Obamacare Is No Longer a Republican Punching Bag

As long as we’re taking a look at public opinion, here’s a remarkable turnaround:

Opposition to Obamacare Becomes Political Liability for GOP Incumbents

In the 2014 elections, Republicans rode a wave of anti-Affordable Care Act sentiment to pick up nine Senate seats, the largest gain for either party since 1980…Six years later, those senators are up for reelection. Not only is the law still around, but it’s gaining in popularity. What was once a winning strategy has become a political liability.

Public sentiment about the ACA, also known as Obamacare, has shifted considerably during the Trump administration after Republicans tried but failed to repeal it. Now, in the midst of the COVID-19 pandemic and the ensuing economic crisis, which has led to the loss of jobs and health insurance for millions of people, health care again looks poised to be a key issue for voters this election.

The New York Times likewise reports that Republicans referred to Obamacare a grand total of once at this week’s convention, and Donald Trump didn’t mention it at all. However, this had nothing to do with not wanting to offend his audience of Republicans, who have given Obamacare a rock steady 75 percent unfavorable rating for the past decade. Rather, it had to do with not offending his TV audience, which included a lot of independents who have lately become far more favorable to Obamacare:

Among independents, Obamacare has gone from a net -11 percent unfavorable to +16 percent favorable over the past five years. That’s a tough trend for Republicans to fight. They might not need any Democratic votes to win elections, but they certainly need independent votes. It’s no wonder so many of them are keeping a low profile instead of loudly promising to repeal Obamacare.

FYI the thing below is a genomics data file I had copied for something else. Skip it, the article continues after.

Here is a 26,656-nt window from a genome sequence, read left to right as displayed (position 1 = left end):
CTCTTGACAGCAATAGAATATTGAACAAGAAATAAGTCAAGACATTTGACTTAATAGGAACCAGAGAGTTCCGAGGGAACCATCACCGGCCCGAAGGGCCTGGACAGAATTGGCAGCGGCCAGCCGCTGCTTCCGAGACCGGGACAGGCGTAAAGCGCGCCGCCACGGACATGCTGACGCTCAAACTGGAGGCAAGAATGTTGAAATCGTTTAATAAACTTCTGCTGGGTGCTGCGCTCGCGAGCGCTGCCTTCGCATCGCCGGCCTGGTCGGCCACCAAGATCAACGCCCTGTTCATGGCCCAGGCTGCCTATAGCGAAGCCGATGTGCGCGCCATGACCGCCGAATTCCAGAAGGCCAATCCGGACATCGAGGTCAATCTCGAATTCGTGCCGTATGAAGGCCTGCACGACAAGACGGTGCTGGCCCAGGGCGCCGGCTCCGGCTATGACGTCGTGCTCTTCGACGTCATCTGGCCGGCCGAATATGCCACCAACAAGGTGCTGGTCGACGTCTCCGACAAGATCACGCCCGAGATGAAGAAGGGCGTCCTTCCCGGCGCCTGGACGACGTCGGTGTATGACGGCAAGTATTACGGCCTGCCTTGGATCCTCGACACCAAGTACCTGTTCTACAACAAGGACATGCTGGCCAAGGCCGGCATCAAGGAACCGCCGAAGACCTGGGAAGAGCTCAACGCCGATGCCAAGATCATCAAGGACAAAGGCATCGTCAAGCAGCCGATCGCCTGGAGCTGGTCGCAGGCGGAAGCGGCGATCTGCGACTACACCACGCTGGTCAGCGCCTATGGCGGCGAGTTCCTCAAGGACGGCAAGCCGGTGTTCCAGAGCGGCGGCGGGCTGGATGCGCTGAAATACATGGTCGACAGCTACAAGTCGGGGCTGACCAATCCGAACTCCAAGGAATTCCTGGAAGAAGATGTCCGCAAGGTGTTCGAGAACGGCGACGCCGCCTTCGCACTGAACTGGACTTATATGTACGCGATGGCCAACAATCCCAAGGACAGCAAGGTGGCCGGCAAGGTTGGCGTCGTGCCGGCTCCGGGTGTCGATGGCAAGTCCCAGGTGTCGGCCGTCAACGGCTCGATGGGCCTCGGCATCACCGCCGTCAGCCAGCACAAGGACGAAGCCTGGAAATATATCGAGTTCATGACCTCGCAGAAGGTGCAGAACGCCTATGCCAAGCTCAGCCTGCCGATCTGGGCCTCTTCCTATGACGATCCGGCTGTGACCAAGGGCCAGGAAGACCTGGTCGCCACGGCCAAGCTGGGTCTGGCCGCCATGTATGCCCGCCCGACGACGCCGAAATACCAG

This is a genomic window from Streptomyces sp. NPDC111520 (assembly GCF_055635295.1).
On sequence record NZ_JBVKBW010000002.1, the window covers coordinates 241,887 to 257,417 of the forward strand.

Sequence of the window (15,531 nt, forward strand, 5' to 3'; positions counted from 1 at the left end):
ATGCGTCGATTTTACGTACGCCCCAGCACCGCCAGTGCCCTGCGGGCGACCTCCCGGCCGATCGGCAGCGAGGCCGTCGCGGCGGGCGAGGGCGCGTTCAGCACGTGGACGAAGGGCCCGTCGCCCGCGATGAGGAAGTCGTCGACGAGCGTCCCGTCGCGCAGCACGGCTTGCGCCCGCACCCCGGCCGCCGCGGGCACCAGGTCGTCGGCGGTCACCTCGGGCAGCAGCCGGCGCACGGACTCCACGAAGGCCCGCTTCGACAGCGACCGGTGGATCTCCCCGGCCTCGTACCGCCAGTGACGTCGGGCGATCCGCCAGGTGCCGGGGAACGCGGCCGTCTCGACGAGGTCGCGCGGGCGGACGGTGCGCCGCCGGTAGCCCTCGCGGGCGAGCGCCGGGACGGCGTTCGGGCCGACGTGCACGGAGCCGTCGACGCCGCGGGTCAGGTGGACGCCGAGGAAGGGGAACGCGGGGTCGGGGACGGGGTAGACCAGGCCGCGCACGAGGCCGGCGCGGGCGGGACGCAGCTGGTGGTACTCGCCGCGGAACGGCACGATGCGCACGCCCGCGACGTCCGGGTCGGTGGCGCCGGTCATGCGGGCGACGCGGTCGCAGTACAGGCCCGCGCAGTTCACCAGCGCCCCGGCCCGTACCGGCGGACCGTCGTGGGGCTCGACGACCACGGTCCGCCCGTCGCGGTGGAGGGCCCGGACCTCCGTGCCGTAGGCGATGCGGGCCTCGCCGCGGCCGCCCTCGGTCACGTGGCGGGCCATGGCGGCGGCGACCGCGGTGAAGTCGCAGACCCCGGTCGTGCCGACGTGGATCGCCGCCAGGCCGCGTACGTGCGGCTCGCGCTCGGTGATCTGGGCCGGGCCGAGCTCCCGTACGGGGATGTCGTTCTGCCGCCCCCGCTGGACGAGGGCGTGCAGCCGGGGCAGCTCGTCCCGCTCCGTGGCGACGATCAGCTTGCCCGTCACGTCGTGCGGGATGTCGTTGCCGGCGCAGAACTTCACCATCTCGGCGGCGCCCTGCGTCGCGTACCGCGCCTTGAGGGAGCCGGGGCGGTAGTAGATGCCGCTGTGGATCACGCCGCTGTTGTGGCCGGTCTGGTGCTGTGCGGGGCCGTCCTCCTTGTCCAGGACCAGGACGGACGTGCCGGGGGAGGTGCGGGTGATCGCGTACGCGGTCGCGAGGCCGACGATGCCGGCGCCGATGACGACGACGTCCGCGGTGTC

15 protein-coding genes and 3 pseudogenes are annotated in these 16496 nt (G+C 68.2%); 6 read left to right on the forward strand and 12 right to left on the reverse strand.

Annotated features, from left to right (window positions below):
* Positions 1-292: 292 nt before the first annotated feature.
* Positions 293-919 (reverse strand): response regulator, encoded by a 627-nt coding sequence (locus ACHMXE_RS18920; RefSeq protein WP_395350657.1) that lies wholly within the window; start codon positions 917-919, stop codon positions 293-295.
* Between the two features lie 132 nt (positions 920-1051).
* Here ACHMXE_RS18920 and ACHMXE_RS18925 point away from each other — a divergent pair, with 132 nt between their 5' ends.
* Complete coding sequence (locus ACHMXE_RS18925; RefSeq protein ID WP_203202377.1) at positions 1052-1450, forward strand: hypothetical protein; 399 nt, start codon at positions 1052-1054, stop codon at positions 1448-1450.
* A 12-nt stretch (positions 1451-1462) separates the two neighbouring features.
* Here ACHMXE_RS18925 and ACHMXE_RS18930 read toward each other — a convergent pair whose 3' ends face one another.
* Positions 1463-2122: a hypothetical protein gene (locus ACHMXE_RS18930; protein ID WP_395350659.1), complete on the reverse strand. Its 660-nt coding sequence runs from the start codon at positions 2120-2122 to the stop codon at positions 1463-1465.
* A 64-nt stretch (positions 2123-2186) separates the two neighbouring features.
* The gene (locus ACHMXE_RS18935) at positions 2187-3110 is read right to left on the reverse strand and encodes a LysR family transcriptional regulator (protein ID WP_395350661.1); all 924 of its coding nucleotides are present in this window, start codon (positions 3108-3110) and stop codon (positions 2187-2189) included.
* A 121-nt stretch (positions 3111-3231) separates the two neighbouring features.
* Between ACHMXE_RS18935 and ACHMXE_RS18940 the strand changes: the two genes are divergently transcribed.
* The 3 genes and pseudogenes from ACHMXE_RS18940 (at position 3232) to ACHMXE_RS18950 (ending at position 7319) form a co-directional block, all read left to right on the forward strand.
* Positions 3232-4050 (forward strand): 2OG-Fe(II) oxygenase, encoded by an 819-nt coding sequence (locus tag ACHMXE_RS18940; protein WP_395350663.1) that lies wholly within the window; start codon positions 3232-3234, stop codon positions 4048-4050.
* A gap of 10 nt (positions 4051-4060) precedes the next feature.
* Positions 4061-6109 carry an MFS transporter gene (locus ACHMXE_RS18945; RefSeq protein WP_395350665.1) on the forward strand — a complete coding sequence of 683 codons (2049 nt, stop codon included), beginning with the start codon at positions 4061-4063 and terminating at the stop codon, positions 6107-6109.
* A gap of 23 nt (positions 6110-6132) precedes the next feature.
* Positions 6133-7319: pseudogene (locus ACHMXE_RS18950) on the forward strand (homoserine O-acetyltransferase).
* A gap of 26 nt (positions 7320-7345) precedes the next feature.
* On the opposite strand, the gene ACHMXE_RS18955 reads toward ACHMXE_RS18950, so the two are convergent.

This is exactly how I thought things would go with Obamacare: it would eventually be accepted as just another beloved social program, like Medicare and Social Security. I sure never expected it to take this long, though.

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LET’S TALK ABOUT OPTIMISM FOR A CHANGE

Democracy and journalism are in crisis mode—and have been for a while. So how about doing something different?

Mother Jones did. We just merged with the Center for Investigative Reporting, bringing the radio show Reveal, the documentary film team CIR Studios, and Mother Jones together as one bigger, bolder investigative journalism nonprofit.

And this is the first time we’re asking you to support the new organization we’re building. In “Less Dreading, More Doing,” we lay it all out for you: why we merged, how we’re stronger together, why we’re optimistic about the work ahead, and why we need to raise the First $500,000 in online donations by June 22.

It won’t be easy. There are many exciting new things to share with you, but spoiler: Wiggle room in our budget is not among them. We can’t afford missing these goals. We need this to be a big one. Falling flat would be utterly devastating right now.

A First $500,000 donation of $500, $50, or $5 would mean the world to us—a signal that you believe in the power of independent investigative reporting like we do. And whether you can pitch in or not, we have a free Strengthen Journalism sticker for you so you can help us spread the word and make the most of this huge moment.

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